Trent Brewer drove to a parking lot, planning to sell some weed. The transaction never happened.
Police in Springfield, Mo., found Brewer, 23, face-down in a pool of his own blood with no pulse on Dec. 12. He was declared dead at a nearby hospital.
Police say Darian Earl Hall, 18, pulled out a chrome semi-automatic handgun before the sale could happen, and opened fire on Brewer as he began to run away.
Hall has denied shooting Brewer, blaming another teen who was with him at the time. What exactly happened will eventually be settled in court.
Brewer's story follows a familiar pattern: drugs, an escalating confrontation and the presence of a gun leading to a death.
Beatriz Cintora-Silva took refuge at her sister's home immediately after telling police in Longmont, Colo., that her ex-boyfriend had kidnapped her, threatened her and threw her into a car dashboard. It was Saturday, Dec. 16.
The next day, police arrested Daniel Sanchez, 31, who spent Sunday night in jail.
Six hours after Sanchez left the Boulder County jail, a call came into 911:
"No, no, no, please, no," Cintora-Silva said on the call.
Gunfire rang out and the phone went silent.
Then, Sanchez picked up the phone.
"I just shot everyone right now," he said, according to a recording of the 911 call.
"You just shot everybody?" the dispatcher asked. Sanchez calmly replied "Yeah."
She asked for his name, but he didn't answer.
"I'm going to shoot myself right now," Sanchez said on the recording. The dispatcher pleaded with him.
It didn't matter. The line went dead.
Sanchez had shot and killed Cintora-Silva, her sister and her sister's husband before killing himself with one of the most deadly weapons in the United States.
It wasn't an AR-15, or an assault rifle -- it was a Glock .45-caliber handgun.
America's most deadly firearm
Trent Brewer and Beatriz Cintora-Silva are among the more than 6,000 people killed each year by handguns.
That's like having a massacre on the scale of Newtown 239 times during one year.
Yet, as the Obama administration moves forward with legislation to stem the toll of gun violence in America, the focus has been on curbing access to high-powered rifles and large-capacity magazines, not the common handguns that account for the majority of gun deaths in America.
Last week, Sen. Dianne Feinstein, D-Calif., stood in front of an array of assault rifles and semi-automatic weapons and outlined her proposed legislation to reinstitute an assault weapons ban, as well as outlaw ammunition magazines that hold more than 10 rounds.
But even if these proposals make it through to legislation, what impact will they have on stemming the deaths by America's most deadly firearm?
Despite the National Rifle Association's assertion that Feinstein and other Democrats are taking steps toward outlawing all guns, no lawmaker is calling for a ban on the legal purchase of handguns. These common firearms, which account for the majority of gun-related violence in America but are also used for self-defense, are fully protected by the Second Amendment, according to a 2008 Supreme Court ruling.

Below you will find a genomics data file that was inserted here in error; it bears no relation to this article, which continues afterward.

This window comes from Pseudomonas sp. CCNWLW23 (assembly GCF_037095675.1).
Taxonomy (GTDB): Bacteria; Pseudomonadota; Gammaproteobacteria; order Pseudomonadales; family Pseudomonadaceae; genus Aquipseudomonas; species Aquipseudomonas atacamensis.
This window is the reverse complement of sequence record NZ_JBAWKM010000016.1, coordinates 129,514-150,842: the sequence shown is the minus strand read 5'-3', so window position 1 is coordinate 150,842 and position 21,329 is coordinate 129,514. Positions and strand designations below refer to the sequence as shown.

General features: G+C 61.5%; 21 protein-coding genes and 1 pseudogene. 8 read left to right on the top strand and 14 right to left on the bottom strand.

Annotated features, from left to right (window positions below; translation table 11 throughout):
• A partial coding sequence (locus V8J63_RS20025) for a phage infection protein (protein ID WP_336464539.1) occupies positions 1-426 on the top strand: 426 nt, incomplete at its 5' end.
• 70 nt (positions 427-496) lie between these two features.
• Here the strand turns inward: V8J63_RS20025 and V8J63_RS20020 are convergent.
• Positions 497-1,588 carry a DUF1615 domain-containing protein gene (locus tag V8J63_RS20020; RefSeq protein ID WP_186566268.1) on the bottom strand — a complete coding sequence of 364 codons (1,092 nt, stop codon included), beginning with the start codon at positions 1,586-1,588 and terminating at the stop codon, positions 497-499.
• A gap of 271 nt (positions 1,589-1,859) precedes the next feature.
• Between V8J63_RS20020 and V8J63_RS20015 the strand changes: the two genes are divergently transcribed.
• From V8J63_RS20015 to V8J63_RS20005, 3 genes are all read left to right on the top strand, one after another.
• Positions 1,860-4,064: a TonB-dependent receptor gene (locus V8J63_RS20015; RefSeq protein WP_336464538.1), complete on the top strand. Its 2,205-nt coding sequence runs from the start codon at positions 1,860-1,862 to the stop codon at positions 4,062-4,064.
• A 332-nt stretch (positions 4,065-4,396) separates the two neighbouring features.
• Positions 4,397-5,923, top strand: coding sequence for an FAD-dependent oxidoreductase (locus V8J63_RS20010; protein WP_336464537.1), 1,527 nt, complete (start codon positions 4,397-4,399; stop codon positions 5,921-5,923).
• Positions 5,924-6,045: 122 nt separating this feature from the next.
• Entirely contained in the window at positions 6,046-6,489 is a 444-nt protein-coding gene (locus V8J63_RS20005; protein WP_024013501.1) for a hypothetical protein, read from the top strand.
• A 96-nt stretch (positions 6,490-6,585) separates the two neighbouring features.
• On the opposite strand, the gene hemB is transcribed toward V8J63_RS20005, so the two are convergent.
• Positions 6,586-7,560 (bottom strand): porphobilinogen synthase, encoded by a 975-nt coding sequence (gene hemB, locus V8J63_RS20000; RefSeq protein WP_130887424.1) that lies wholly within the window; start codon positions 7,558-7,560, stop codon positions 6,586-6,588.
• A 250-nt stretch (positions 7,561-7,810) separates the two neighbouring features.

Speaking Monday before a meeting with police chiefs and sheriffs from across the country, Obama said he understands that America's gun violence problem runs deeper than the mass shootings that trigger international headlines.
"I welcome this opportunity to work with (law enforcement), to hear their views in terms of what will make the biggest difference to prevent something like Newtown or Oak Creek from happening again," the president said. "But many of them also recognize that it's not only the high-profile mass shootings that are of concern here, it's also what happens on a day-in-day-out basis in places like Chicago or Philadelphia, where young people are victims of gun violence every single day."
There are three main ways that Obama's plan could indirectly stem the toll of handgun violence:
• increasing access to mental health services
• lifting restrictions on federally funded research on gun violence
• extending background checks before the purchase of a gun
It's unclear if any of these proposals would have affected the outcome of the Springfield, Mo., drug deal that claimed the life of 23-year-old Trent Brewer.
But in domestic violence incidents, like the one that killed Beatriz Cintora-Silva, even something as simple as considering an accuser's mental state could make a difference, according to CNN's mental health expert Dr. Charles Raison.
For example, if police detained accused abusers for a longer time, would that allow for a cooling off period and a decreased chance of violence?
"The only way to interrupt (violent incidents) is to lock up and intervene tons and tons of times, where everyone who exhibits symptoms is locked up," said Raison, an associate professor of psychiatry at the University of Arizona in Tucson. "But then as a society, where do we want to strike a balance between personal freedom and intervening to stop the high rate of violent acts?"
Despite all his concerns, Raison said he finds the discussion about opening up access to mental health services promising, but also "an extremely slippery slope."
According to the FBI, 6,220 people were killed by handguns in 2011 and many law enforcement and public health experts say that shows much more needs to be done to seriously address the gun violence epidemic -- even more than what the president or Congress proposes.
"These are all steps in the right direction to keep guns out of the hands of people who shouldn't have them, the mental health issues, those are all good things," said Mike Bouchard, a retired agent with the Bureau of Alcohol Tobacco and Firearms and president of Security Dynamics Group, a consulting firm that ensures companies are compliant with firearm regulations.
"But I don't know that it's going to reduce the homicide rate."